Ever since we established DiRT Rally as the greatest racing simulation of 2015 here on PRC.net, a small yet extremely vocal crop of sim racers have cried foul. Despite our gushing review of the title in the fall of 2015 – which indicated you needed to run out and purchase this game if you hadn’t already – certain hardcore sim racers were simply not sold on the potential this game had to dethrone Richard Burns Rally as the greatest point-to-point off road experience of all time. For a while, I believed these anonymous users were nothing more than obsessive trolls, desperate to extend the lifespan of a simulator that they had grown emotionally attached to, rather than move forward into something new.
Make no mistake, DiRT Rally is a phenomenal rally game. The combination of impressive visuals and authentic physics is something the sub-genre desperately needed, especially considering front-runner Richard Burns Rally had been conceived during the height of the PlayStation 2 era and most certainly wasn’t easy on the eyes. However, when it comes down to comparing the two titles in terms of accuracy in the raw driving model, dedicated DiRT Rally players have accidentally stumbled into the lone element keeping DiRT Rally planted firmly on the simcade side of the fence.
Downforce is the process of large quantities of air being displaced over top of a race car while at speed, which plants the car to the ground and increases the vertical force on the tires – producing an increased level of grip. Sideforce, on the other hand, is the process of airflow catching the side of the car while the vehicle’s angle of attack is not directly facing forward; in simpler terms, air hits the side of the car while cornering and also generates downforce. The reason you’ll see World of Outlaws Sprint Cars run such mammoth asymmetrical wings, and retain ludicrous speeds through the center of the corner, is to generate insane levels of sideforce and drive the whole track almost wide open.
There have been a group of sim racers claiming DiRT Rally’s tire model has been heavily simplified for mass market appeal – it’s a Codemasters game after all – but to everyone’s collective surprise, this isn’t actually the case. The main problem with DiRT Rally’s physics, as displayed in the video uploaded by Ethan Dean above, is the ridiculous levels of sideforce generated by every car in the game. Dean can be seen throwing a variety of rally cars off of the biggest natural jump in the game, and they are literally curving in the air like a cheeky baseball pitch. The Peugeot Group B entry, which was literally just a hatchback with an absurdly powerful engine stuffed in the boot, takes off from the far side of the screen in the very end of the video, and curves so rapidly mid-air it actually goes into the spectator section with what appears to be forward propulsion.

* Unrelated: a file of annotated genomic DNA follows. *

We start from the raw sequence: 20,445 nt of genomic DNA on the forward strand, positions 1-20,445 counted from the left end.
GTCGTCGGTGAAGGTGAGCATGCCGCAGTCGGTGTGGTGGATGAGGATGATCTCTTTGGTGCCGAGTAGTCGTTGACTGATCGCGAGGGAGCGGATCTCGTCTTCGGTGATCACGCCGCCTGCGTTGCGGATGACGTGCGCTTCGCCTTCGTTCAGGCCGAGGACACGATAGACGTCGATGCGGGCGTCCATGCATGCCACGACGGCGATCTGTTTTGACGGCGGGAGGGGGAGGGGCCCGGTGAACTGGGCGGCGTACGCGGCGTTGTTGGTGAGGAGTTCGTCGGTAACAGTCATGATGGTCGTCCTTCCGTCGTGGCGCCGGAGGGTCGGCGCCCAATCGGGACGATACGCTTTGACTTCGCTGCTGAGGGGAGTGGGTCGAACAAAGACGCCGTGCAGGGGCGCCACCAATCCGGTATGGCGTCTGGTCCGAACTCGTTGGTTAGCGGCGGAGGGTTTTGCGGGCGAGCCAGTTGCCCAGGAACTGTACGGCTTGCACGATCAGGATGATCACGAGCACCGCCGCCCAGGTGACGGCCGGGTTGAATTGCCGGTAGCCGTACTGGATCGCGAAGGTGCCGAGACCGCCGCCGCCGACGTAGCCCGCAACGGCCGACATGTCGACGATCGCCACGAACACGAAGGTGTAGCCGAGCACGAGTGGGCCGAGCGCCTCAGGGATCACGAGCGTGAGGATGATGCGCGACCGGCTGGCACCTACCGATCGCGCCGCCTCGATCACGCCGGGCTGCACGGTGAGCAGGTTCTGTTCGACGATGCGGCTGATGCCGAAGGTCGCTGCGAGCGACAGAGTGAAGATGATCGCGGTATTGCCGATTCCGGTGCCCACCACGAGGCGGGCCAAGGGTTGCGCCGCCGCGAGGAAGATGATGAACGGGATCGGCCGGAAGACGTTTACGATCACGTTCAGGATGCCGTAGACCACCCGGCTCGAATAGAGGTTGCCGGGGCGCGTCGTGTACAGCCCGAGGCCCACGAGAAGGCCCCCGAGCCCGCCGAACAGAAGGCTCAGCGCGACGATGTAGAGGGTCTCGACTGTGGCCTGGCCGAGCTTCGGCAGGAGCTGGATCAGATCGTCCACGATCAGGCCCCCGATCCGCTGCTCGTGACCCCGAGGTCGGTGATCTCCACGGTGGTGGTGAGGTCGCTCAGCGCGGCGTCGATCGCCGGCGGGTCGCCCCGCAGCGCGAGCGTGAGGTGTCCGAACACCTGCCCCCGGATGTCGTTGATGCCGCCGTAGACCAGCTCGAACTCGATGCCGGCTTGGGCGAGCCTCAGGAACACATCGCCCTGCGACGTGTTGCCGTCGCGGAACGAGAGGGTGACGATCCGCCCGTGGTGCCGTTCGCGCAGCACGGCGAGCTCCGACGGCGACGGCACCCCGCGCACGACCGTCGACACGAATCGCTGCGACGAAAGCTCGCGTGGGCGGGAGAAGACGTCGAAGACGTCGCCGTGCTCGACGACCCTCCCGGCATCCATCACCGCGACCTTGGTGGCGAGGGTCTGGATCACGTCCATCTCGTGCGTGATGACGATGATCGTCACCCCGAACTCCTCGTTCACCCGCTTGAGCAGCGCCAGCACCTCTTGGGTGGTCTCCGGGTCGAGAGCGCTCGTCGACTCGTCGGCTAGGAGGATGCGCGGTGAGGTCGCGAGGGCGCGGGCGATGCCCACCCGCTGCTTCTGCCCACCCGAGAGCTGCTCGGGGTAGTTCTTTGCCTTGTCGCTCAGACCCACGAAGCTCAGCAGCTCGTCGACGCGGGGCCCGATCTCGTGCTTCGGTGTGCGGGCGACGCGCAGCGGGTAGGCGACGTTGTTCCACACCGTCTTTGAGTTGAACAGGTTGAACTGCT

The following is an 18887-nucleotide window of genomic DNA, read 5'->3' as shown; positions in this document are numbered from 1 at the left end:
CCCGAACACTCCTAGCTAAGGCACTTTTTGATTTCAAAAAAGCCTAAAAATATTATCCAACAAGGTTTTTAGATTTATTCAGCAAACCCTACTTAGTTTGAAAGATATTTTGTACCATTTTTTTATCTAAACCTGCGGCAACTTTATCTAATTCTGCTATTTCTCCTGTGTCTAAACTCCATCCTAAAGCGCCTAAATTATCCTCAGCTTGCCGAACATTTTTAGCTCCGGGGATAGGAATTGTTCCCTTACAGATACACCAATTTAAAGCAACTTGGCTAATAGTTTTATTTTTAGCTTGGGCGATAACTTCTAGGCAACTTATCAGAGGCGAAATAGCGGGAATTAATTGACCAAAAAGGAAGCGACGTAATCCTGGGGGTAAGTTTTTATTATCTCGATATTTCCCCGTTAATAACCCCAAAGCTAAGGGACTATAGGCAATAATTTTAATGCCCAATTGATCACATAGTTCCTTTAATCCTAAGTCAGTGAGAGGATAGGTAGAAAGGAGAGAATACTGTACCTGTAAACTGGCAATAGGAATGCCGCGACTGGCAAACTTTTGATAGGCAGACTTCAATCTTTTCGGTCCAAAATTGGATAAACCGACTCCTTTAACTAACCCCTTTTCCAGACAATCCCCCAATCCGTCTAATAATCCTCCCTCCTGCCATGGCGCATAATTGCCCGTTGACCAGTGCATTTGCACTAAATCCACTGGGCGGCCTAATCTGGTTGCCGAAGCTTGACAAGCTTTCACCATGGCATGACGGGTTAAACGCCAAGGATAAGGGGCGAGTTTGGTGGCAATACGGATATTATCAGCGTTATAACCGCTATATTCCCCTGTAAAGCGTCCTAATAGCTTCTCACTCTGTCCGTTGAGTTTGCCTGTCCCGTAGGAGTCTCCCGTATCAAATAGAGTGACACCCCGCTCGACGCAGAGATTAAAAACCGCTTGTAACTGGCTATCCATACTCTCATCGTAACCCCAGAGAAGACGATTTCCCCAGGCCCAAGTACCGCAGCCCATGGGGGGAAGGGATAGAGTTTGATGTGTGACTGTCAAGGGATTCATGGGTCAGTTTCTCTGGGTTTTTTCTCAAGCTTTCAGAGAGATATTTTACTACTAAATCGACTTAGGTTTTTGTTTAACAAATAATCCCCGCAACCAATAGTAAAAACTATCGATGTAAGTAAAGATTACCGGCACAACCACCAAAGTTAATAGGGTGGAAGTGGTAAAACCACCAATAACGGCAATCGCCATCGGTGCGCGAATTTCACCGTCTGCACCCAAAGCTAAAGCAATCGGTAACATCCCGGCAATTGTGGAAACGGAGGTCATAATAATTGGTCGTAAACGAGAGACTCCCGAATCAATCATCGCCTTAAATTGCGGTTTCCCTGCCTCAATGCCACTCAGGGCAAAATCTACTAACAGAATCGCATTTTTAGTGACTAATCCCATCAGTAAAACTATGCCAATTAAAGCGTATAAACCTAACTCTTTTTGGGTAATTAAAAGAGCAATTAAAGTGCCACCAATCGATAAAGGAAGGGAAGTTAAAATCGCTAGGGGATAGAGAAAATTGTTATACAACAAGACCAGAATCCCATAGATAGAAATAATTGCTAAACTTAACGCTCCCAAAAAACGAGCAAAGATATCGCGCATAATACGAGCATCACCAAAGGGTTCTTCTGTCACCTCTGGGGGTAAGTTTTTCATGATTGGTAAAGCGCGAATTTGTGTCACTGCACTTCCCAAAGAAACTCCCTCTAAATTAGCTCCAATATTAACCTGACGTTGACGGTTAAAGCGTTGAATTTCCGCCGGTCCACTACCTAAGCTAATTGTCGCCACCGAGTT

Technical terms aside, DiRT Rally’s physics engine, and the underlying values governing each car, have been written in a way where there is a literal hand of God catching the car in the center of the corner and stabilizing it far beyond what would ever occur in real life. This is what’s allowing some of the Aliens on YouTube to post ludicrous world record times while seemingly throwing the car around like it’s an Xbox game from a decade ago. Codemasters have given econoboxes with no aerodynamic pieces whatsoever, the aerodynamic properties of a Sprint Car when cornering.
The delicate act of balancing the car on the edge that has become a stable of Richard Burns Rally’s grueling difficulty level, is simply not present in DiRT Rally. You have a giant invisible wing guiding the car when you’re even the least bit sideways.